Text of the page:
The significance of the Olympics isn't lost on Edo de Waart, the Dutchman who was appointed the Sydney Symphony's chief conductor in 1992. A serious name on the international circuit, he was a catch for Sydney and is now in his first full season there. Keating's "liberation" seems to have taken him by surprise no less than anyone else, but he sees the point of it.
"In 2000 the world will descend on Australia; and it won't just be looking at how Australians run and swim, but at how they live. I feel - as many others do here - that this is the moment for the Australian arts. What's happening here is like what happened in America in the 1950s. After the industrial revolution comes the cultural one. And that poses a big challenge. Whenever I've taken over an orchestra in the past, the issues have been: we have a problem with the woodwind, or the brass, what can we do about it? But with Sydney the issue is the future of an entire culture. And the one thing for sure is that the future here is not Europe but Asia."
The idea of Australia shrugging off its past as a distant satellite of Europe is not new. If nowhere else, it has been in the minds and music of leading Australian composers like Peter Sculthorpe and Ross Edwards, who for a long while have been looking east rather than west in the search for identity and values, rejecting the transplanted Englishness which has called the tune in Australian music for a century or more. The liberal intelligentsia of Sydney have a phrase for their historic deference: "cultural cringe". It describes a long-established belief that nothing in Australia can be quite as meaningful as in Britain. "I once got a special government grant here," says Ross Edwards, "just because I got good reviews for something I had performed in London. London was the seal of approval. It's shocking, but it's how it's always been."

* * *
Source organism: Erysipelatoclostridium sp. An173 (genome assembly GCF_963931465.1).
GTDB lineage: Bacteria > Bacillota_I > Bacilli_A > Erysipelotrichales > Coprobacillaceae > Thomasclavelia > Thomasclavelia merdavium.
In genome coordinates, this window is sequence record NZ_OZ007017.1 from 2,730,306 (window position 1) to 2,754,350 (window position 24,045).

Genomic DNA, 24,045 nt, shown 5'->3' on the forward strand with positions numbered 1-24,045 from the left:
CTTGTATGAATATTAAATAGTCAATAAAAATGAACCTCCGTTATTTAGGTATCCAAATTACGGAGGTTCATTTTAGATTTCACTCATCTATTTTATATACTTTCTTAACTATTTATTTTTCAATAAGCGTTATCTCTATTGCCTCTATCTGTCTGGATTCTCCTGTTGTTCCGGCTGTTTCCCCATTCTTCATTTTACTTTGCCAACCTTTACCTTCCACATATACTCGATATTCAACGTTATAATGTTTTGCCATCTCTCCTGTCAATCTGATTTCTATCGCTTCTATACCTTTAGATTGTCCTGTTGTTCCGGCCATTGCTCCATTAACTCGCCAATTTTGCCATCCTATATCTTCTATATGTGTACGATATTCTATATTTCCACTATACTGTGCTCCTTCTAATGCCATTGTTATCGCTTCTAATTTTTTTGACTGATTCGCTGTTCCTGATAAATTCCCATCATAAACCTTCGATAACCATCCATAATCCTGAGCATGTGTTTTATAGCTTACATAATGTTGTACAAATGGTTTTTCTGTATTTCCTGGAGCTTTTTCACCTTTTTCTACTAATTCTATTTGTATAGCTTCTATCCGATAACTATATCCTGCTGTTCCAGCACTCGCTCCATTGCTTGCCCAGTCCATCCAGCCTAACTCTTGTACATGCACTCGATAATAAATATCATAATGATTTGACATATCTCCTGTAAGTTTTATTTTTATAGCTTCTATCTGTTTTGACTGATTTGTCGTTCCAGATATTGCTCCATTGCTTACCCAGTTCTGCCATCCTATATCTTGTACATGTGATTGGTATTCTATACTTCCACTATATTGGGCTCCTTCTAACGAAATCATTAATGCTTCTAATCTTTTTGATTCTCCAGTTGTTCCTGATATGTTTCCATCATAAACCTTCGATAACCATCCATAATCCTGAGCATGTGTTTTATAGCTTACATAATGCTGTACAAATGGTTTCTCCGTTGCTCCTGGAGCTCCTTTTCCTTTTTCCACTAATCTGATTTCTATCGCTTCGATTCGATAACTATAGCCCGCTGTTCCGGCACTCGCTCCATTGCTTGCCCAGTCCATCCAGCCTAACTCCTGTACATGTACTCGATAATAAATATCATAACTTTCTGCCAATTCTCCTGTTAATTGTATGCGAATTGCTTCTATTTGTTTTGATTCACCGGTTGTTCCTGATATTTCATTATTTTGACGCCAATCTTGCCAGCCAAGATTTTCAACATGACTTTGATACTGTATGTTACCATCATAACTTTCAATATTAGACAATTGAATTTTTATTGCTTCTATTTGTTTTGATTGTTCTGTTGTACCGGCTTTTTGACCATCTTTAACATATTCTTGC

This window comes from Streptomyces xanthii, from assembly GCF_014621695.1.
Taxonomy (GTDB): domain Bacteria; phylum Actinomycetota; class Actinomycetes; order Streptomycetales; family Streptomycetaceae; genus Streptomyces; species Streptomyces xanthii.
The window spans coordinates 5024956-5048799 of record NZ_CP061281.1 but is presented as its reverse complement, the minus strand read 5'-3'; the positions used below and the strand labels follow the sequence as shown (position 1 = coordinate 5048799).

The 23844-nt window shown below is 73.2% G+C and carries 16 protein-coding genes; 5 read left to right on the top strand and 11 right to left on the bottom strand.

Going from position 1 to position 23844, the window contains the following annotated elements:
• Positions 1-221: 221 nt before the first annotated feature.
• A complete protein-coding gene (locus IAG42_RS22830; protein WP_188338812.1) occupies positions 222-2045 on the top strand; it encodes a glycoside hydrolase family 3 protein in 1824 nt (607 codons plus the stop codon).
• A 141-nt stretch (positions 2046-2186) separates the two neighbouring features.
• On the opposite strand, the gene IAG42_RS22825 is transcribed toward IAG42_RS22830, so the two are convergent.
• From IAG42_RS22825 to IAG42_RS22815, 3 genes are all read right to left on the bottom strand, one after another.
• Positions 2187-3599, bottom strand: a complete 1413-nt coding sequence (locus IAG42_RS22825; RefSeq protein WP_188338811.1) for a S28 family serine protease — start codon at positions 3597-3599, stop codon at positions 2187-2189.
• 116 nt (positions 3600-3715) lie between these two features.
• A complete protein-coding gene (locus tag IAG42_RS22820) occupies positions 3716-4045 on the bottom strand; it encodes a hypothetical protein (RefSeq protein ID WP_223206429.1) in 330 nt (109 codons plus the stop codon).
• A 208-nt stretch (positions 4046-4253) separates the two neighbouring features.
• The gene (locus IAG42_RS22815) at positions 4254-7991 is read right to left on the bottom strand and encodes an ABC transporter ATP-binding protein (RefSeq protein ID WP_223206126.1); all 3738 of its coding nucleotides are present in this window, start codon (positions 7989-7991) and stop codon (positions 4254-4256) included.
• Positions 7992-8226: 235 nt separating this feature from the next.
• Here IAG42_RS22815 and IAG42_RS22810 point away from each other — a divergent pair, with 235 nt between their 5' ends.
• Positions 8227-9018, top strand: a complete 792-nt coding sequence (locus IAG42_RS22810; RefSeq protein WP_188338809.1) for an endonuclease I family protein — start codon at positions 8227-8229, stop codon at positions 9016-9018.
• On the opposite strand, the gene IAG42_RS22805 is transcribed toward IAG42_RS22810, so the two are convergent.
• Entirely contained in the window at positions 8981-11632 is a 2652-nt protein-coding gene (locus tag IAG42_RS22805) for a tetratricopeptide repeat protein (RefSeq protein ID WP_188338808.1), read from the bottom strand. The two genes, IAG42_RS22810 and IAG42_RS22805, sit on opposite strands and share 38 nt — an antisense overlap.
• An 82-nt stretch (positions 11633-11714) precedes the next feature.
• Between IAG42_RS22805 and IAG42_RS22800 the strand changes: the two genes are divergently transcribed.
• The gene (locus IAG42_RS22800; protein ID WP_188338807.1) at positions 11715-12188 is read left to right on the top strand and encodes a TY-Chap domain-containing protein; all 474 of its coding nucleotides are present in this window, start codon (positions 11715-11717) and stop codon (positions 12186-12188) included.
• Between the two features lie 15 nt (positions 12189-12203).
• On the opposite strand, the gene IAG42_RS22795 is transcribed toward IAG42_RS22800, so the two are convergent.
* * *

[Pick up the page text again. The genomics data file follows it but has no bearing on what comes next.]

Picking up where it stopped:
And it's how it will continue for as long as Australian musicians look to London, or more generally to Europe, for their careers. A vast country with a comparatively small (17 million) and scattered population, Australia doesn't provide an adequate audience base, while the fact that it's a long plane journey from anywhere else makes it an expensive home for a travelling musician. The Australian Diaspora will always be a problem; its scale only becomes apparent when you count the number of musicians who, because they've lived here so long, pass for British but are actually Australian. Sir Charles Mackerras, Yvonne Kenny, the late Geoffrey Parsons, the Master of the Queens Music Malcolm Williamson ... you could fill a page with names.
One of the interesting developments at the Sydney Symphony is that, like some Mormon collective, it is actively gathering data on Australians in key orchestral jobs around the world, with a view to luring the best of them back. The incentive, basically, will be money. But patriotism and lifestyle are issues too, as is something one of the orchestra's violinists, Gotz Richter, told me. "In Europe," he said, "the musical culture is set, and you participate in the tradition passively. In Australia you have to get up and make it for yourself." In other words, Australia is a clean slate: with no history but a lot of future, as the focus of world economics and all things attendant thereon shifts inexorably to the east. It will be interesting to see if the SSO leaves Britain with more players than it came with.
! Sydney Symphony Orchestra, conductor Edo de Waart: Royal Albert Hall, SW7, 0171 589 8212, Wednesday and Thursday.